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Olympic-style Recurve Archery
I did this specific style of archery from 2010 to 2017 including tournaments, leagues, and 'fun shoots'.
This sport was fun because it combines technicality (all the science behind the equipment),
mental acuity (keeping your head in the game, but not
too much), and physical challenge
(pulling 40 pounds over and over, while holding aim on a tiny dot up to 70 meters away).
And practice. Lots and lots of practice.

I don't have many photos of myself shooting a bow, so apologies for the so-so images here.
To learn more: Olympic Recurve Archery
Below and below right: The best 'end' I ever got - all three arrows in the coveted 'X' ring!
An 'end' is a set of arrows, typically between 3 and 6, shot together. Several 'ends' are
shot to complete a 'round'. For example, a '300 round' might consist of 10 ends of 3
arrows, each having the potential to score 10 points.
In archery, an arrow touching a line is scored for the higher valued (inner) ring.
This is a FITA style 40 cm target with 10 rings and 5 colors. The inner yellow ring is worth
10 points (as is the centermost 'X' ring), and the outmost white ring is worth 1 point.
At competitions when two archers tie in score, the number of X's they got are counted up
to break the tie. It's called the 'X' ring because it has a small cross at the exact center.
In the above photos, some of my equipment is visible:
The red half-vest thing is a chest protector - when I'm at full draw, the bowstring
presses against my chest and without the protector, I'd get a large bruise there
as the string snaps across my chest upon releasing the shot. Uncomfortable, at
best. The red and yellow string thingy on my right hand is a 'finger sling' - when
shooting, it is wrapped around the bow handle and looped onto my middle finger
and thumb. I don't actually grab the bow handle while shooting - rather, I just
press my palm against the handle with open fingers. When the arrow is released,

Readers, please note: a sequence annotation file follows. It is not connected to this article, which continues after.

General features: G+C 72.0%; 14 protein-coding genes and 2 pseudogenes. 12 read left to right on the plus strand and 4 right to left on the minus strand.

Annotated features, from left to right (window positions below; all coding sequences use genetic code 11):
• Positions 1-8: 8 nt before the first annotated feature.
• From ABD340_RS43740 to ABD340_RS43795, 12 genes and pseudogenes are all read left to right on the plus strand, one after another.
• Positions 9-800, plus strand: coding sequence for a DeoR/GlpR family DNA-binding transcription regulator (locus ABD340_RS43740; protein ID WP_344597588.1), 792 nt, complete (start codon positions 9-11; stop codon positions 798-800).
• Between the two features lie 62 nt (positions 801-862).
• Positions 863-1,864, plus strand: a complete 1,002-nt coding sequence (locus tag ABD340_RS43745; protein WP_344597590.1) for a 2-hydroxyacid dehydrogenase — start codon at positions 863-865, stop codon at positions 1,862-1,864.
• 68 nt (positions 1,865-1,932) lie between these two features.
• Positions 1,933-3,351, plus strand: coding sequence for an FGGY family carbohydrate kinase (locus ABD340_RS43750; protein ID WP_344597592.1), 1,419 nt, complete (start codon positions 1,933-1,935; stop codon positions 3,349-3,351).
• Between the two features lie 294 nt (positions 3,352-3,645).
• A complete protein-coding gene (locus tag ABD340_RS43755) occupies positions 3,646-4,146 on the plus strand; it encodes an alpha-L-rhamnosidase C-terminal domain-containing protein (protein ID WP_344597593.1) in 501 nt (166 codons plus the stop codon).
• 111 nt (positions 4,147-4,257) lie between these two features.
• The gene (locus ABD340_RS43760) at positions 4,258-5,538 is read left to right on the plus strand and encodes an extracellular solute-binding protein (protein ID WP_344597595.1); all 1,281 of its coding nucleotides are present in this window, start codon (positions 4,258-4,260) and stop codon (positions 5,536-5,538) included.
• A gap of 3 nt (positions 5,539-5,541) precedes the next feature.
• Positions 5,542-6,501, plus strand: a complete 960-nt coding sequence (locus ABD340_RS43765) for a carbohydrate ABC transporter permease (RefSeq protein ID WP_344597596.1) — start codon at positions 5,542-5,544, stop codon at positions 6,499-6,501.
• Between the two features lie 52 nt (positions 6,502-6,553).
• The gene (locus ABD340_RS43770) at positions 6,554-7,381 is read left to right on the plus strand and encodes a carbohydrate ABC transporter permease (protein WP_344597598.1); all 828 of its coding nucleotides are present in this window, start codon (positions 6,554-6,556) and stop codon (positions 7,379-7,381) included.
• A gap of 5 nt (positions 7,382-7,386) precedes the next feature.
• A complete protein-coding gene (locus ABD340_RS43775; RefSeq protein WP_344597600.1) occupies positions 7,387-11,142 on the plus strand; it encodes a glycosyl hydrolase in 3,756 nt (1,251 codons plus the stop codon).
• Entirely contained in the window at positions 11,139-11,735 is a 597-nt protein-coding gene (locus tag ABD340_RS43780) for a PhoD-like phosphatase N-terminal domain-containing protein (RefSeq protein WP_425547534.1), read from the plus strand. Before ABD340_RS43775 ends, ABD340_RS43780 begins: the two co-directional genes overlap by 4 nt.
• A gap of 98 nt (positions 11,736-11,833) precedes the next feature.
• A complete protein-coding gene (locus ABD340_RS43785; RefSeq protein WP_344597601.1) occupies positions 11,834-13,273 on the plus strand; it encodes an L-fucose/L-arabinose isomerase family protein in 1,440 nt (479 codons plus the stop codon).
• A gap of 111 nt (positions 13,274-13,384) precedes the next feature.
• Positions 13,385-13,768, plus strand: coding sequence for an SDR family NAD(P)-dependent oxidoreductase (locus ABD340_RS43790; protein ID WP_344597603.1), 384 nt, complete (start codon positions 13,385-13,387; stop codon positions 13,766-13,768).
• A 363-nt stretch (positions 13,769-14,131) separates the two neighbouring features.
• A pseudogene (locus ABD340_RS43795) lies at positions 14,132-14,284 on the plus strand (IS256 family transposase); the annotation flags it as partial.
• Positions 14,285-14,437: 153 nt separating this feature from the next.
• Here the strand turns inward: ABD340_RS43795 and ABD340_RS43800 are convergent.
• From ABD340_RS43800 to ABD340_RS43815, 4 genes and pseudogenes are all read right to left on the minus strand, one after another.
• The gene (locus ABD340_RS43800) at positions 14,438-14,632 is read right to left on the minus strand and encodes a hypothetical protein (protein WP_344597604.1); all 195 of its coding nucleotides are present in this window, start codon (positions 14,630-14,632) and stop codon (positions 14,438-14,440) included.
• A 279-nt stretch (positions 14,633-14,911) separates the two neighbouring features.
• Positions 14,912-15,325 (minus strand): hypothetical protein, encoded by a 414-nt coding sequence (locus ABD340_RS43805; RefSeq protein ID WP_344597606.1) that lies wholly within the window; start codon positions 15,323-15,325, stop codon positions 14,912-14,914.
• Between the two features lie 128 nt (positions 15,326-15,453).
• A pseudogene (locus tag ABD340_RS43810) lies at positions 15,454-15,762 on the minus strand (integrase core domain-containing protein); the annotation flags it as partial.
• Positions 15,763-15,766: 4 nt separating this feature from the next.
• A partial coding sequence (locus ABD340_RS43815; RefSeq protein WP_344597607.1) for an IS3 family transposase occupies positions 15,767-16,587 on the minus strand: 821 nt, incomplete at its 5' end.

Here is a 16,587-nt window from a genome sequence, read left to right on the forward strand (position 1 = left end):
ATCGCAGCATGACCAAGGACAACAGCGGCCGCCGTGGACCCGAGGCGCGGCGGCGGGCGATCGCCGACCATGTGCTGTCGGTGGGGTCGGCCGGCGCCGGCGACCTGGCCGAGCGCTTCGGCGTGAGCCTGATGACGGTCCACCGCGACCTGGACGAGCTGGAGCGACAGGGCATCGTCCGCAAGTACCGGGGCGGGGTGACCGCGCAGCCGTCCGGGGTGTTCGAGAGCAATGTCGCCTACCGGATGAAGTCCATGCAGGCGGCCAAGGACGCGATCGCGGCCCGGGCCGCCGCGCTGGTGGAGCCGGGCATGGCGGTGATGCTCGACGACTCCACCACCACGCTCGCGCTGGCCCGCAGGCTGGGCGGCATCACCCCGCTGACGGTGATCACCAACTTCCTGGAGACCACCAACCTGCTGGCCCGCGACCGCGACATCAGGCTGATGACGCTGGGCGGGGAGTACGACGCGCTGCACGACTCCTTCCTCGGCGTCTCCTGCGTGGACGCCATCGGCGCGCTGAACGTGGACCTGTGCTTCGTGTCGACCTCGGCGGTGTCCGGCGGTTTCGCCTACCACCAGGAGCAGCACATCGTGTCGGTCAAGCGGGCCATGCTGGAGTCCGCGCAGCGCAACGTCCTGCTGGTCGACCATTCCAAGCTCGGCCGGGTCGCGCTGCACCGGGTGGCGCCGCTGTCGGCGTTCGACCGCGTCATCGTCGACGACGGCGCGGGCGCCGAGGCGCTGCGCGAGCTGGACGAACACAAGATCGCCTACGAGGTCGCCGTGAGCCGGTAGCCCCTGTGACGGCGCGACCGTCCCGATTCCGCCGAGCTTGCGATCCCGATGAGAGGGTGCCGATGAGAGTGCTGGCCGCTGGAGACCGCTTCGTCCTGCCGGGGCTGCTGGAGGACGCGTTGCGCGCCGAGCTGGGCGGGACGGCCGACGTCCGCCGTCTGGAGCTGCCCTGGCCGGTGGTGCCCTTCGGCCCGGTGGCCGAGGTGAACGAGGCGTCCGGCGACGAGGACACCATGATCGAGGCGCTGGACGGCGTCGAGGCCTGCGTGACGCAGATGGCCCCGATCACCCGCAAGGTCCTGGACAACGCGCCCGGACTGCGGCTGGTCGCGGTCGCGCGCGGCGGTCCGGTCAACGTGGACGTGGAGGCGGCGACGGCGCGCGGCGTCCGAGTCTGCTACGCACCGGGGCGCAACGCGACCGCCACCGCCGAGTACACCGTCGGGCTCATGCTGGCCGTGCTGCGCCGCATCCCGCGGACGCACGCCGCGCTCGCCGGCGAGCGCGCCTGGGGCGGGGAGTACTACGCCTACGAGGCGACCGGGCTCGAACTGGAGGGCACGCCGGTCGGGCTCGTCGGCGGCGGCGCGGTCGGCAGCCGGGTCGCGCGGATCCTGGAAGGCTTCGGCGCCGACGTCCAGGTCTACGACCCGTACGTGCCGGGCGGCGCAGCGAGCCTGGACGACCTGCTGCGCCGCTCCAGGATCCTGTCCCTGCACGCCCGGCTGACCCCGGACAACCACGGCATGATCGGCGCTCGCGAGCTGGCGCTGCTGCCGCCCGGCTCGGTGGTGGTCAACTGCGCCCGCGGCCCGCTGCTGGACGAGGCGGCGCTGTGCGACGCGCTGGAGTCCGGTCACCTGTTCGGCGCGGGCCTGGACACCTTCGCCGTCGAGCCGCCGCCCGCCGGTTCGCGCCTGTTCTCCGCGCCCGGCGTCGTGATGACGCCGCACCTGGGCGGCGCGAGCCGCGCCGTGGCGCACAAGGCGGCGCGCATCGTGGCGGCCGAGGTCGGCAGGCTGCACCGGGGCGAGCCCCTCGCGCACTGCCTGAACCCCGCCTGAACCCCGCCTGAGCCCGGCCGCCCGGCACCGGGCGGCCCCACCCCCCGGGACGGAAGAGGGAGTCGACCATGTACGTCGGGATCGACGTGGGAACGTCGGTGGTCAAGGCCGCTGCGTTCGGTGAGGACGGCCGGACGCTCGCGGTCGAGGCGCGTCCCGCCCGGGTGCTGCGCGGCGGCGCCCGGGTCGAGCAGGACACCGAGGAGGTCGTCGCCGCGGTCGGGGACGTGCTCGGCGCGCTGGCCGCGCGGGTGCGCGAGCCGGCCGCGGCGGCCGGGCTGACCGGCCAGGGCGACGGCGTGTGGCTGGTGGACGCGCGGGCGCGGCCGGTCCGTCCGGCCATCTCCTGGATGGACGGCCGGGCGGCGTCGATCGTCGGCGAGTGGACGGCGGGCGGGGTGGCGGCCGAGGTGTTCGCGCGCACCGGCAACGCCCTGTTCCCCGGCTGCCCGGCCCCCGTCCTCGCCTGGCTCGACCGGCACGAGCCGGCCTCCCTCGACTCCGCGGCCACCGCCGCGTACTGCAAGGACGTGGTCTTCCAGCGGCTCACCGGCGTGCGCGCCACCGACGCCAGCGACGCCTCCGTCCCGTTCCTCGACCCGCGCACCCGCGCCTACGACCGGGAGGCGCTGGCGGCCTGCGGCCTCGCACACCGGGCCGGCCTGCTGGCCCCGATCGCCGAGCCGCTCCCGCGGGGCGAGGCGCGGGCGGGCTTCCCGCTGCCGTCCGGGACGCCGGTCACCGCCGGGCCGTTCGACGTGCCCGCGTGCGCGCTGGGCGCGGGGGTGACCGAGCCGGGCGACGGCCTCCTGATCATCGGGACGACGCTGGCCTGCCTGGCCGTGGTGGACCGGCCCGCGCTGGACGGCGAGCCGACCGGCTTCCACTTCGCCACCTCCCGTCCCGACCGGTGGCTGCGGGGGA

the force of the string snapping forward makes the bow literally jump out of my
hand, and the finger sling catches it from falling to the ground. In fact, the bow
bounces off the sling and back into my hand so I can catch it once the arrow is
long gone. Why, you may ask? If you literally grab the bow, the muscles and
shape of your hand will tweak the bow slightly to one side, causing your shot to
go left or right. Variations in grip strength and hand placement from shot to shot
make this impossible to compensate.
Finally, the arrows - these are 'ACC' type, meaning Aluminum Carbon Composite.
They are the lightest, strongest, most accurate arrows available (not to mention,
most expensive). The inner tube is aluminum, covered with carbon-fiber on the
outside which is actually barrel shaped (the ends are slightly narrower than the
center) to resist wind effects when shooting outdoors. The green fletchings are
sturdy plastic and twist as they extend from the arrow shaft, causing the arrow to
spin in mid-air and balancing out any tiny imperfections so the arrow flies as straight
as possible. The orange thingies on the ends are the nocks which clip onto the
bowstring. These are snapped onto sturdy aluminum pins glued into the back end of
the arrow shafts, making them very easy to replace if one arrow slams into another
already in the target (it's called a 'Robin Hood' and, incredibly, happens rather often
in archery!). Also, the nock pins are shaped to deflect that incoming arrow to one
side, preventing it from 'telescoping' into the victim arrow and destroying it. Though
it might seem 'cool', trust me - with the cost of these arrows, you do
not want to
get a Robin Hood! (example below - this is my first Robin Hood (dumb luck) when
I first started archery using cheap beginner's arrows. Obviously the victim '5' was
never shot again!)
Below: Here I am shooting my beginner's bow, a PSE
Optima. Note my bow-hand position - fingers open, palm
pushing into the bow handle, finger sling in place.
Above: A collection of archery awards and memorabilia I accumulated from assorted events.
Above: Archery has existed for
many thousands of years, well
before the ancient Egyptians
immortalized this archer in stone.

Right: Archery is an Olympic sport.
This statue represents archery at
the Olympic museum in Lausanne,
Switzerland, which I visited in 2018.
More to come - stay tuned ...